Today’s Tidbits: December 10, 2018

Today’s Tidbits: December 10, 2018

Here are’s tidbits for December 10, 2018: water on Bennu, wind on Mars, Voyager 2 goes interstellar.  Be sure to check our website for feature stories and follow us on Twitter (@SpcPlcyOnline) for more news and live tweeting of events.

Water on Bennu

NASA’s OSIRIS-REx asteroid sample return mission just arrived at its destination, the asteroid Bennu, last week and has already sent back new scientific findings.  Bennu has water.

Liquid water is essential to life as we know it, so scientists are always excited when water in any form is found on other solar system bodies.  In this case, it is not liquid, however.  Instead, the water is bound up in clays.  NASA says that “[w]hile Bennu itself is too small to have ever hosted liquid water, the finding does indicate that liquid water was present at some time on Bennu’s parent body, a much larger asteroid.”

The asteroid Bennu. Mosaic of images collected on Dec. 2, 2018 by OSIRIS-REx from a range of 15 miles (24 kilometers). Credits: NASA Goddard/University of Arizona.

OSIRIS-REx is currently surveying the asteroid, flying over it in passes that take it as close as 4.4 miles (7 km) to better determine its mass.  The mass affects the asteroid’s gravitational pull on the spacecraft so its value is needed before the spacecraft enters orbit. That is scheduled for December 31.  Eventually, OSIRIS-REx will use an instrument called TAGSAM to make a touch-and-go (TAG) to collect a SAMple and return it to Earth.

Amy Simon, one of the scientists working on the mission, said the sample will be a “treasure trove of new information about the history and evolution of our solar system.”  []

Listen to the Winds on Mars

Another NASA spacecraft, InSight, that just reached its destination, Mars, also is already sending back new data.  In this case, it is the first sounds of the winds on Mars.

InSight landed on November 26.  On December 1, two of its sensor sent back a “haunting low rumble” due to vibrations on the spacecraft’s solar panels from the 10-15 mile per hour (5-7 meters per second) winds blowing past the spacecraft. InSight Principal Investigator Brune Banerdt called it “an unplanned treat.” []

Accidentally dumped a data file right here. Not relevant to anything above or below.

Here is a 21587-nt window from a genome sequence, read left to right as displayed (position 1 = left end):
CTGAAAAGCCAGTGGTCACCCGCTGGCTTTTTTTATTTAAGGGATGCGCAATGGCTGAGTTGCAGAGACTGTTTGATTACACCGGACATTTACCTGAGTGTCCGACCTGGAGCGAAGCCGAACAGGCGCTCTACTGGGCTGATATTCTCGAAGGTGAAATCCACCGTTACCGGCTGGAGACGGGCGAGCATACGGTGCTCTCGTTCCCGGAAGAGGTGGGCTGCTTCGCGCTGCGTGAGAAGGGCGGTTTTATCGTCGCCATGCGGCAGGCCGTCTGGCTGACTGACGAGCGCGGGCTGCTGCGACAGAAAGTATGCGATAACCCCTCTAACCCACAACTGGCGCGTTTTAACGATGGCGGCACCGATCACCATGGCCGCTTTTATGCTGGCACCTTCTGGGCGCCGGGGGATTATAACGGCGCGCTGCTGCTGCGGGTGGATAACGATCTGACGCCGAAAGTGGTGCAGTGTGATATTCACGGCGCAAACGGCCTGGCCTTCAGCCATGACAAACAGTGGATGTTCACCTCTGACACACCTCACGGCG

InSight has very sensitive instruments to detect Marsquakes (a seismometer) and meteorological data (an air pressure sensor).  The seismometer is still on the deck of the spacecraft.  It will be placed onto the surface using a robotic arm in the next few months.  While on the deck, its short-period silicon sensors can detect vibrations up to 50 hertz, at the lower range of human hearing.  The air pressure sensor detects vibrations at about 10 hertz, below the range of human hearing.  Scientists raised one set of signals by two octaves and sped up the other one to shift it up in frequency to make it audible to human ears. []

Voyager 2 Goes Interstellar

Voyager 2 long ago reached its intended destinations — Jupiter, Saturn, Uranus and Neptune.  Launched in 1977, Voyager 2 and its twin, Voyager 1, are still transmitting data back to Earth as they continue on their journeys to parts unknown.  Voyager 1 crossed into interstellar space in August 2012. Voyager 2 has now achieved the same milestone, although it is headed in a completely different direction.  It is slightly more than 11 billion miles (18 billion kilometers) from Earth.  A signal takes 16.5 hours to travel that far.

Both spacecraft are powered by radioisotope thermal generators (RTGs) whose power diminishes by four watts per year, so some of their instruments have been turned off over the years to manage power.  They can still detect the solar wind inside the Sun’s “bubble,” however, and when it stops, they are in interstellar space.  As explained by Voyager Project Scientist Ed Stone (see the video in the tweet), inside the bubble the Sun’s plasma and magnetic field are dominant.  Outside the bubble the material comes from stars “that exploded 5, 10, 15 million years ago.”

While they are in interstellar space, they have not left the solar system and will not for hundreds of years, however.

While the probes have left the heliosphere, Voyager 1 and Voyager 2 have not yet left the solar system, and won’t be leaving anytime soon. The boundary of the solar system is considered to be beyond the outer edge of the Oort Cloud, a collection of small objects that are still under the influence of the Sun’s gravity. The width of the Oort Cloud is not known precisely, but it is estimated to begin at about 1,000 astronomical units (AU) from the Sun and to extend to about 100,000 AU. One AU is the distance from the Sun to Earth. It will take about 300 years for Voyager 2 to reach the inner edge of the Oort Cloud and possibly 30,000 years to fly beyond it. — NASA

Illustration showing the position of NASA’s Voyager 1 and Voyager 2 probes, outside of the heliosphere, a protective bubble created by the Sun that extends well past the orbit of Pluto. Credits: NASA/JPL-Caltech

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